Furniture: Twilight Chases the Sun

A quartet led by guitarist and lead vocalist Ronnie Khoo, Furniture characterizes its music as a combination of indie, shoegaze, and ‘Emotronic,' and that does a fairly good job of capturing the sound and spirit of the band. It's an incomplete rendering, however, as even a single listen of Twilight Chases the Sun reveals. Add melodic pop and grandiose post-rock to those ingredients and the mix of elements starts to look more accurate.

“Twilight Chases the Sun” opens the album innocently with the prettiest one-minute prelude you've ever heard, before the explosive “Postcards” kicks in. Khoo leads the charge with his six-string attack and feathery singing but the song is considerably more than a non-stop roar (though sudden eruptions do occur). Here and elsewhere, Furniture alternates between gentle passages where glockenspiel tinkles dance and ear-shredding post-rock crescendos. The peak the group climbs at the song's end, for example, is awesome in its intensity and power. “Please” resides in that hazy zone worshipped so assiduously by My Bloody Valentine devotees, while “Chasing Tipperary” reveals a vibrant pop heart beating at the center of the shoegaze machine.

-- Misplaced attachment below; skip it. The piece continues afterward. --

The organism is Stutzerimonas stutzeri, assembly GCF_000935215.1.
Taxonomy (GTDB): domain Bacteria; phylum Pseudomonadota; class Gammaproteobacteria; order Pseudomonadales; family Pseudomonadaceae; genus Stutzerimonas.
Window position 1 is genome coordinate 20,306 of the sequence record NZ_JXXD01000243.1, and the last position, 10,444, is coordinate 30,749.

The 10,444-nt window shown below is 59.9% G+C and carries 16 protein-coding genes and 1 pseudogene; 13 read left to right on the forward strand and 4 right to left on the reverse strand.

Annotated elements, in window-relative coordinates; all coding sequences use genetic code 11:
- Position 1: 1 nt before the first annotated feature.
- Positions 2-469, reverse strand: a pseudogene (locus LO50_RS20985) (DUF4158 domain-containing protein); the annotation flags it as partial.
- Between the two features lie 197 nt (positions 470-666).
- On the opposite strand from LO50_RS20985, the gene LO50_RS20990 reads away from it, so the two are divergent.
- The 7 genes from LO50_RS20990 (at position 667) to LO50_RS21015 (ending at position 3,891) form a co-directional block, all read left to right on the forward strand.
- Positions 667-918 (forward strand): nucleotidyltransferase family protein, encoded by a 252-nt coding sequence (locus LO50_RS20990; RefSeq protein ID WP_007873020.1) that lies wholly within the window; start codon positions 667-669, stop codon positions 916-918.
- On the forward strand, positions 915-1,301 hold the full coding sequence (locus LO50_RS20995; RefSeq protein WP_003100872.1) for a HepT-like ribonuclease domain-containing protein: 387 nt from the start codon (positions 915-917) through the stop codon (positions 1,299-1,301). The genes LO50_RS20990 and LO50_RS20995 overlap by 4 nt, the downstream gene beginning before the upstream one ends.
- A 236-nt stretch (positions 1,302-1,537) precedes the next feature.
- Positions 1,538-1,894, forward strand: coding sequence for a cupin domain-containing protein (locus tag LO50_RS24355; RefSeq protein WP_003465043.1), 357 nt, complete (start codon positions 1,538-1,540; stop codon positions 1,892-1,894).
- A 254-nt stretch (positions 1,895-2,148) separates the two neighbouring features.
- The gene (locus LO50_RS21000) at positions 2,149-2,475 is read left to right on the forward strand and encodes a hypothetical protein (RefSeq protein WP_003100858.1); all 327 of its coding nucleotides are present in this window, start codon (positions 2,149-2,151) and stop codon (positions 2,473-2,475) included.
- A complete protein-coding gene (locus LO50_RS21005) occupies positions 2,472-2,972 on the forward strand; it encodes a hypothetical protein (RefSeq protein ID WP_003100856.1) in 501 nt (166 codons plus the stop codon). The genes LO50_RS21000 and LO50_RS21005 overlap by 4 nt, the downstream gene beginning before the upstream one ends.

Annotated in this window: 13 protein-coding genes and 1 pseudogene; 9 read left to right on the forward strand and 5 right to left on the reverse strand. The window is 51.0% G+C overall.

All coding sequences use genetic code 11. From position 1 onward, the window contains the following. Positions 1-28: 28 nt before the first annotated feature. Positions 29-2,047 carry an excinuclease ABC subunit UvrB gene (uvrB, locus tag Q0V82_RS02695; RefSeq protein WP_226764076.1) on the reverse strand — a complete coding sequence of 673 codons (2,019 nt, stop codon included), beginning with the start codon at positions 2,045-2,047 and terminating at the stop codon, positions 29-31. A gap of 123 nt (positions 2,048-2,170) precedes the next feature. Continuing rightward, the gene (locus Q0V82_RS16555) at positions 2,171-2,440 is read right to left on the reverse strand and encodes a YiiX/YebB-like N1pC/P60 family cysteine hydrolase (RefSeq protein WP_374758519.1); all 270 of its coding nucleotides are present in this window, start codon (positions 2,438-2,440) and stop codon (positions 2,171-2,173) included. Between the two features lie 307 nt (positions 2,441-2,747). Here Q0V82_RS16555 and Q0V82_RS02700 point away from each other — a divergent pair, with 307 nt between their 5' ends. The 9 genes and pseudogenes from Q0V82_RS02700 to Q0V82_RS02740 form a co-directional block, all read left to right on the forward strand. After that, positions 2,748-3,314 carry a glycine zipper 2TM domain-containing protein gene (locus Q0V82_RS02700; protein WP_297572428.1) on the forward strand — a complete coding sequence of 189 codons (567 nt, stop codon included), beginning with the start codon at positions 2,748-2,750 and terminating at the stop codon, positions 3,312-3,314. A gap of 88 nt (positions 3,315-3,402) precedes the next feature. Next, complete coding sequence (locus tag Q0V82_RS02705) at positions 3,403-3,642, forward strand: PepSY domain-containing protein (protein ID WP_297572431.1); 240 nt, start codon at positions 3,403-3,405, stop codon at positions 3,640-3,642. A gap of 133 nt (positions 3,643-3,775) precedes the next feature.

It's at about this stage that the album shifts gears from song-based material to epic post-rock instrumentals. The subsequent three pieces form an instrumental, twenty-two-minute suite that's closer in spirit to Godspeed You! Black Emperor than Ride or Slowdive: “I Am Ying” shreds one's eardrums with scalding guitars and soaring melodies, then segues directly into “Why is Adam King?” whose rumbling percussive clatter and squelch constantly threaten to combust, especially when it accelerates towards its close; mournful strings usher in “Hush the Dead are Dreaming” with the detonation arriving not long after. Of course, the anthemic style is hardly unique to Furniture but the group executes it as convincingly as any other outfit currently tilling the post-rock field.

Twilight Chases the Sun returns to song-based territory in closing pieces like “Lughnasa” where yearning, high-pitched vocal and slow, stately melodies strongly evoke Sigur Ros. The eleven-minute closer “Fin” ends the set memorably with a music box-like motif that loops incessantly like a child's malfunctioning toy. Using this album as a reference point, Furniture's sound isn't necessarily unique but Twilight Chases the Sun is certainly solid enough to warrant a recommendation.

December 2007